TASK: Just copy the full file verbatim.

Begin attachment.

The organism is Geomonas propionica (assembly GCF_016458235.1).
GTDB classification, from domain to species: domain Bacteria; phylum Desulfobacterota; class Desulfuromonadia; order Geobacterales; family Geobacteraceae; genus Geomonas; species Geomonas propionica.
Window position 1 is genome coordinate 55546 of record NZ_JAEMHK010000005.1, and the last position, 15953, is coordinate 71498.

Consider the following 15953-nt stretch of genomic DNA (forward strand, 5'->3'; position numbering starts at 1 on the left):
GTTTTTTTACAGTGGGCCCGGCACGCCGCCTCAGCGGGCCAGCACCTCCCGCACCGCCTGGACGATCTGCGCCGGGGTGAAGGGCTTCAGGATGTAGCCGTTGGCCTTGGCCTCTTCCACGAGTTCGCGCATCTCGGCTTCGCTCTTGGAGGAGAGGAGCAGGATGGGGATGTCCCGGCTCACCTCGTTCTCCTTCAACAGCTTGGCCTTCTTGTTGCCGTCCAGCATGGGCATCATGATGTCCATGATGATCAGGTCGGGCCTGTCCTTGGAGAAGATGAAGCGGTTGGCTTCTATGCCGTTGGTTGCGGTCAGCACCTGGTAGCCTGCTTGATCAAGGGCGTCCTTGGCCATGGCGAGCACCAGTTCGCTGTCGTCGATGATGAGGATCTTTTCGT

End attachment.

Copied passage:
The organism is Geomonas propionica (assembly GCF_016458235.1).
GTDB classification, from domain to species: domain Bacteria; phylum Desulfobacterota; class Desulfuromonadia; order Geobacterales; family Geobacteraceae; genus Geomonas; species Geomonas propionica.
Window position 1 is genome coordinate 55546 of record NZ_JAEMHK010000005.1, and the last position, 15953, is coordinate 71498.

Consider the following 15953-nt stretch of genomic DNA (forward strand, 5'->3'; position numbering starts at 1 on the left):
GTTTTTTTACAGTGGGCCCGGCACGCCGCCTCAGCGGGCCAGCACCTCCCGCACCGCCTGGACGATCTGCGCCGGGGTGAAGGGCTTCAGGATGTAGCCGTTGGCCTTGGCCTCTTCCACGAGTTCGCGCATCTCGGCTTCGCTCTTGGAGGAGAGGAGCAGGATGGGGATGTCCCGGCTCACCTCGTTCTCCTTCAACAGCTTGGCCTTCTTGTTGCCGTCCAGCATGGGCATCATGATGTCCATGATGATCAGGTCGGGCCTGTCCTTGGAGAAGATGAAGCGGTTGGCTTCTATGCCGTTGGTTGCGGTCAGCACCTGGTAGCCTGCTTGATCAAGGGCGTCCTTGGCCATGGCGAGCACCAGTTCGCTGTCGTCGATGATGAGGATCTTTTCGT